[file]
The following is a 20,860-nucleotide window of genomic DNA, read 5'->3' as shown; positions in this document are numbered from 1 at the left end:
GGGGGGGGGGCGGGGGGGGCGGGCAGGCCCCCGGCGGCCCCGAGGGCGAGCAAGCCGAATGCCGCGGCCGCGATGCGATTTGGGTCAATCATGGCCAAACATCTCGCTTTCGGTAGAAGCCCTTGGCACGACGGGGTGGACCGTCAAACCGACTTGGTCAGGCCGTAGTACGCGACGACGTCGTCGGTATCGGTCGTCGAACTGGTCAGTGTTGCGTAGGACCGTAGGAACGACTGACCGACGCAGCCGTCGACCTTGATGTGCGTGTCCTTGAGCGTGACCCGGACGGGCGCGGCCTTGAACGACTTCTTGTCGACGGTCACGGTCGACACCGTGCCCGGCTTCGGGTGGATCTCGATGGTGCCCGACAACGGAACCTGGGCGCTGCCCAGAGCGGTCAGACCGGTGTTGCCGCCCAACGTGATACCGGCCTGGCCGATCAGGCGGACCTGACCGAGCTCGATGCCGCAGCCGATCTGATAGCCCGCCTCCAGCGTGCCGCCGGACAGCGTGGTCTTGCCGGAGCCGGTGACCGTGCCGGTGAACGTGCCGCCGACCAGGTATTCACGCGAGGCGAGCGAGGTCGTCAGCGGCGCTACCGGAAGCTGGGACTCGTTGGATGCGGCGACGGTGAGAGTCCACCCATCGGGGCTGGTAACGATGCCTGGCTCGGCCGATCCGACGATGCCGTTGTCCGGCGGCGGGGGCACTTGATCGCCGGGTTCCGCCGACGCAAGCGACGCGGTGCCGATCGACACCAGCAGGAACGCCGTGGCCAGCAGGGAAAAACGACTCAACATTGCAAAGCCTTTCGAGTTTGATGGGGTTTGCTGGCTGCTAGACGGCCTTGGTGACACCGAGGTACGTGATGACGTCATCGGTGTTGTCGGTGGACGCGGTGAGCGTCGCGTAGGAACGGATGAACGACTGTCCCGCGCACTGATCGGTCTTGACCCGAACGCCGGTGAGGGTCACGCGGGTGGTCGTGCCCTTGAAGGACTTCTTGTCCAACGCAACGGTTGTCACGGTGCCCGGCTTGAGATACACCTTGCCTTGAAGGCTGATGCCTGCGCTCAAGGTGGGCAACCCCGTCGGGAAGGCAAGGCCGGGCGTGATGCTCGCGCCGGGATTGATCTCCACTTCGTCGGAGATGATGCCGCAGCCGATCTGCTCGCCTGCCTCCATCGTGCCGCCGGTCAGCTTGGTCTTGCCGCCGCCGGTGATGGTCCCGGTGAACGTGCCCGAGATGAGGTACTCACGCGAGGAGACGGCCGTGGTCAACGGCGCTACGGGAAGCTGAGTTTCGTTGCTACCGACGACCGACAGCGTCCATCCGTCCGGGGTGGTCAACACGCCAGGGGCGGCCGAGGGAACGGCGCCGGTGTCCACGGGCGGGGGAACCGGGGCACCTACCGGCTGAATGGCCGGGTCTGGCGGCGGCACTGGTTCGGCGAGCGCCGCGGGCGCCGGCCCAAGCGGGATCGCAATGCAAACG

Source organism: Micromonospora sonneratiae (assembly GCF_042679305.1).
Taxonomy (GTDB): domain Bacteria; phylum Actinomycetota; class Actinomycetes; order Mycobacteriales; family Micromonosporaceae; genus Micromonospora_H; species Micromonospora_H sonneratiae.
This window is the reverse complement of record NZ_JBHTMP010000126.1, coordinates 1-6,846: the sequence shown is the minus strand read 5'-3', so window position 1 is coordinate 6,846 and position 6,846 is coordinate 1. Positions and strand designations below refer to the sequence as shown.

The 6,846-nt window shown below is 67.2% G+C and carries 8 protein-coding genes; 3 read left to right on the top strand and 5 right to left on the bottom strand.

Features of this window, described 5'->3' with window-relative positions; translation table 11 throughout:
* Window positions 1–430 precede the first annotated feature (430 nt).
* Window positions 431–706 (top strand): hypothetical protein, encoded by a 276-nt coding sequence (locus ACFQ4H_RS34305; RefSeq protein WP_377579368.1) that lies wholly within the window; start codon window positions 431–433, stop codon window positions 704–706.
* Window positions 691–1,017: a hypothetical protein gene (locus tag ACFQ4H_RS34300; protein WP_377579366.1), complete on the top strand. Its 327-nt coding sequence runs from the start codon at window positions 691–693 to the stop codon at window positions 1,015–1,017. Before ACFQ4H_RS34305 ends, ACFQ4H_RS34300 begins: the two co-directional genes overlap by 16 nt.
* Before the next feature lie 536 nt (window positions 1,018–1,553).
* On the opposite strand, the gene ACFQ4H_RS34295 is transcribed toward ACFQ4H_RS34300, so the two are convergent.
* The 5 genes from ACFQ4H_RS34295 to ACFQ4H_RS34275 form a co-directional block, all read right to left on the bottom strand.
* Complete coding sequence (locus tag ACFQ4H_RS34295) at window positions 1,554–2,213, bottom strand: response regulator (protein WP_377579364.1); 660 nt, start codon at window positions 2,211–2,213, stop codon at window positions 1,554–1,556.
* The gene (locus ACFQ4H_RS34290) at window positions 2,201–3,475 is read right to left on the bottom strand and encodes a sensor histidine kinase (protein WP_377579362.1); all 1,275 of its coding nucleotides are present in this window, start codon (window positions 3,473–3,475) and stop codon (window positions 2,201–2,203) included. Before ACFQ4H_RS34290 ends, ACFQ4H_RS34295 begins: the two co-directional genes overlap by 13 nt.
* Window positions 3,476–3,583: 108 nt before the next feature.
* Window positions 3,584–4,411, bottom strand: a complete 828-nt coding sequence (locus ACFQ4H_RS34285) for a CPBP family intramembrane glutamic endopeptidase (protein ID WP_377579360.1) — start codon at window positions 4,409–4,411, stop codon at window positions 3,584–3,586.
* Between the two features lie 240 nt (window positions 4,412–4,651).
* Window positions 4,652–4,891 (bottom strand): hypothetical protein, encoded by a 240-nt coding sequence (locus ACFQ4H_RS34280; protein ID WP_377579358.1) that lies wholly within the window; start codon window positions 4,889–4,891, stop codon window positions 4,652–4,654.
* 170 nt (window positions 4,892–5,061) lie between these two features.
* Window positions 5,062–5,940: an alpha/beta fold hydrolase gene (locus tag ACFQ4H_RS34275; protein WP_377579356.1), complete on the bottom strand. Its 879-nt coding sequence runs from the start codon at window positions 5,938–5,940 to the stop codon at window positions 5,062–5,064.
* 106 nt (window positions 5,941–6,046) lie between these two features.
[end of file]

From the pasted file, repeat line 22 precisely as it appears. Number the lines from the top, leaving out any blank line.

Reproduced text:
* 106 nt (window positions 5,941–6,046) lie between these two features.